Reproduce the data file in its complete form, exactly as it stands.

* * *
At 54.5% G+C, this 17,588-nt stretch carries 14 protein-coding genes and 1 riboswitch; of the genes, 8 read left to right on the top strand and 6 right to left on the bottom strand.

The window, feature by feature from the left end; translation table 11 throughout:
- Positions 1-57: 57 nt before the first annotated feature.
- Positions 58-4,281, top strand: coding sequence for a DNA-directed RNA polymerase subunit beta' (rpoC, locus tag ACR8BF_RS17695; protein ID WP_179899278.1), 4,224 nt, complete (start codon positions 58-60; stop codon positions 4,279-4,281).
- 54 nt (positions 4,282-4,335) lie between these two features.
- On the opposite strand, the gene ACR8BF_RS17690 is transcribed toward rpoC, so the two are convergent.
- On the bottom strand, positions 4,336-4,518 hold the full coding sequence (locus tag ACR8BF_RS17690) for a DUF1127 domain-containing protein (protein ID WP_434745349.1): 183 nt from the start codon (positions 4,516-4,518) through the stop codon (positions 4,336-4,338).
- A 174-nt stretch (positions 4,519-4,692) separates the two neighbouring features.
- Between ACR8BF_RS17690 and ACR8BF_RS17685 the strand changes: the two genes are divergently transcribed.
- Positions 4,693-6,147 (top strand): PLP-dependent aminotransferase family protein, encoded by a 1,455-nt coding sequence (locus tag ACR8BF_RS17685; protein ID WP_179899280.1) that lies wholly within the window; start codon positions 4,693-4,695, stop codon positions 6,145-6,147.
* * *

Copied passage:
At 54.5% G+C, this 17,588-nt stretch carries 14 protein-coding genes and 1 riboswitch; of the genes, 8 read left to right on the top strand and 6 right to left on the bottom strand.

The window, feature by feature from the left end; translation table 11 throughout:
- Positions 1-57: 57 nt before the first annotated feature.
- Positions 58-4,281, top strand: coding sequence for a DNA-directed RNA polymerase subunit beta' (rpoC, locus tag ACR8BF_RS17695; protein ID WP_179899278.1), 4,224 nt, complete (start codon positions 58-60; stop codon positions 4,279-4,281).
- 54 nt (positions 4,282-4,335) lie between these two features.
- On the opposite strand, the gene ACR8BF_RS17690 is transcribed toward rpoC, so the two are convergent.
- On the bottom strand, positions 4,336-4,518 hold the full coding sequence (locus tag ACR8BF_RS17690) for a DUF1127 domain-containing protein (protein ID WP_434745349.1): 183 nt from the start codon (positions 4,516-4,518) through the stop codon (positions 4,336-4,338).
- A 174-nt stretch (positions 4,519-4,692) separates the two neighbouring features.
- Between ACR8BF_RS17690 and ACR8BF_RS17685 the strand changes: the two genes are divergently transcribed.
- Positions 4,693-6,147 (top strand): PLP-dependent aminotransferase family protein, encoded by a 1,455-nt coding sequence (locus tag ACR8BF_RS17685; protein ID WP_179899280.1) that lies wholly within the window; start codon positions 4,693-4,695, stop codon positions 6,145-6,147.